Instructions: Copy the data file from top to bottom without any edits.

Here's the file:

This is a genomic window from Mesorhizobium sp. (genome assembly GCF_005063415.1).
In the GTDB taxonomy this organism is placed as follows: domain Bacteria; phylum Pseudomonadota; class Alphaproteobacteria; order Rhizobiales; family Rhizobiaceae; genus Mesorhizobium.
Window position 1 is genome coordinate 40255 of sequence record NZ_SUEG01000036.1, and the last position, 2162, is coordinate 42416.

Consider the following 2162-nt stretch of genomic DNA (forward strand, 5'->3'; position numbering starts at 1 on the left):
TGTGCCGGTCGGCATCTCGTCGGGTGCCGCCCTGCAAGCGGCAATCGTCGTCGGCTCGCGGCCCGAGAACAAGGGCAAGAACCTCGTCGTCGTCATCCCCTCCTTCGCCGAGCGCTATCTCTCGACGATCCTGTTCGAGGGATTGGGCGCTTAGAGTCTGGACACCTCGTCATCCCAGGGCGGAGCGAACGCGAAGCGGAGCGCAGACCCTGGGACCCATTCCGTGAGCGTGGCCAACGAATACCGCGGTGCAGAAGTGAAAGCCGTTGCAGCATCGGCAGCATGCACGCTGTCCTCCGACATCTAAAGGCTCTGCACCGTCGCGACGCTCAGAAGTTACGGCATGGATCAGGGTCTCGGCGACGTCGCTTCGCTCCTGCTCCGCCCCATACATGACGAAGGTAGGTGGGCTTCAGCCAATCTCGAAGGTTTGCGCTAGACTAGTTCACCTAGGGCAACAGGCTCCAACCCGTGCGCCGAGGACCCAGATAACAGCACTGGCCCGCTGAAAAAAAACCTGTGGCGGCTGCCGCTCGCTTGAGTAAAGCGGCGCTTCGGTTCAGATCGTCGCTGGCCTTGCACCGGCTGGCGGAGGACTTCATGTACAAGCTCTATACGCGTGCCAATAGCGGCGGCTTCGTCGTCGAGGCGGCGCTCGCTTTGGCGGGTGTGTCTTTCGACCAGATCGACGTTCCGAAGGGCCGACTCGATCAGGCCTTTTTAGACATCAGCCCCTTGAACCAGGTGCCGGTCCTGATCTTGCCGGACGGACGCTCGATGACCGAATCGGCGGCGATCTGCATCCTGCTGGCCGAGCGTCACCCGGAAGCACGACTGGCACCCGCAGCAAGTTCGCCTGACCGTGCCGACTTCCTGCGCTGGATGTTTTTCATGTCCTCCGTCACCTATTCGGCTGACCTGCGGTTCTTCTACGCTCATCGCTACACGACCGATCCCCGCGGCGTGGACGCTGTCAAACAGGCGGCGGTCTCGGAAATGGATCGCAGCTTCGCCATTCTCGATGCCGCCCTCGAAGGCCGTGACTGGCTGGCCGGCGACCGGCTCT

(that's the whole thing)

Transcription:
This is a genomic window from Mesorhizobium sp. (genome assembly GCF_005063415.1).
In the GTDB taxonomy this organism is placed as follows: domain Bacteria; phylum Pseudomonadota; class Alphaproteobacteria; order Rhizobiales; family Rhizobiaceae; genus Mesorhizobium.
Window position 1 is genome coordinate 40255 of sequence record NZ_SUEG01000036.1, and the last position, 2162, is coordinate 42416.

Consider the following 2162-nt stretch of genomic DNA (forward strand, 5'->3'; position numbering starts at 1 on the left):
TGTGCCGGTCGGCATCTCGTCGGGTGCCGCCCTGCAAGCGGCAATCGTCGTCGGCTCGCGGCCCGAGAACAAGGGCAAGAACCTCGTCGTCGTCATCCCCTCCTTCGCCGAGCGCTATCTCTCGACGATCCTGTTCGAGGGATTGGGCGCTTAGAGTCTGGACACCTCGTCATCCCAGGGCGGAGCGAACGCGAAGCGGAGCGCAGACCCTGGGACCCATTCCGTGAGCGTGGCCAACGAATACCGCGGTGCAGAAGTGAAAGCCGTTGCAGCATCGGCAGCATGCACGCTGTCCTCCGACATCTAAAGGCTCTGCACCGTCGCGACGCTCAGAAGTTACGGCATGGATCAGGGTCTCGGCGACGTCGCTTCGCTCCTGCTCCGCCCCATACATGACGAAGGTAGGTGGGCTTCAGCCAATCTCGAAGGTTTGCGCTAGACTAGTTCACCTAGGGCAACAGGCTCCAACCCGTGCGCCGAGGACCCAGATAACAGCACTGGCCCGCTGAAAAAAAACCTGTGGCGGCTGCCGCTCGCTTGAGTAAAGCGGCGCTTCGGTTCAGATCGTCGCTGGCCTTGCACCGGCTGGCGGAGGACTTCATGTACAAGCTCTATACGCGTGCCAATAGCGGCGGCTTCGTCGTCGAGGCGGCGCTCGCTTTGGCGGGTGTGTCTTTCGACCAGATCGACGTTCCGAAGGGCCGACTCGATCAGGCCTTTTTAGACATCAGCCCCTTGAACCAGGTGCCGGTCCTGATCTTGCCGGACGGACGCTCGATGACCGAATCGGCGGCGATCTGCATCCTGCTGGCCGAGCGTCACCCGGAAGCACGACTGGCACCCGCAGCAAGTTCGCCTGACCGTGCCGACTTCCTGCGCTGGATGTTTTTCATGTCCTCCGTCACCTATTCGGCTGACCTGCGGTTCTTCTACGCTCATCGCTACACGACCGATCCCCGCGGCGTGGACGCTGTCAAACAGGCGGCGGTCTCGGAAATGGATCGCAGCTTCGCCATTCTCGATGCCGCCCTCGAAGGCCGTGACTGGCTGGCCGGCGACCGGCTCT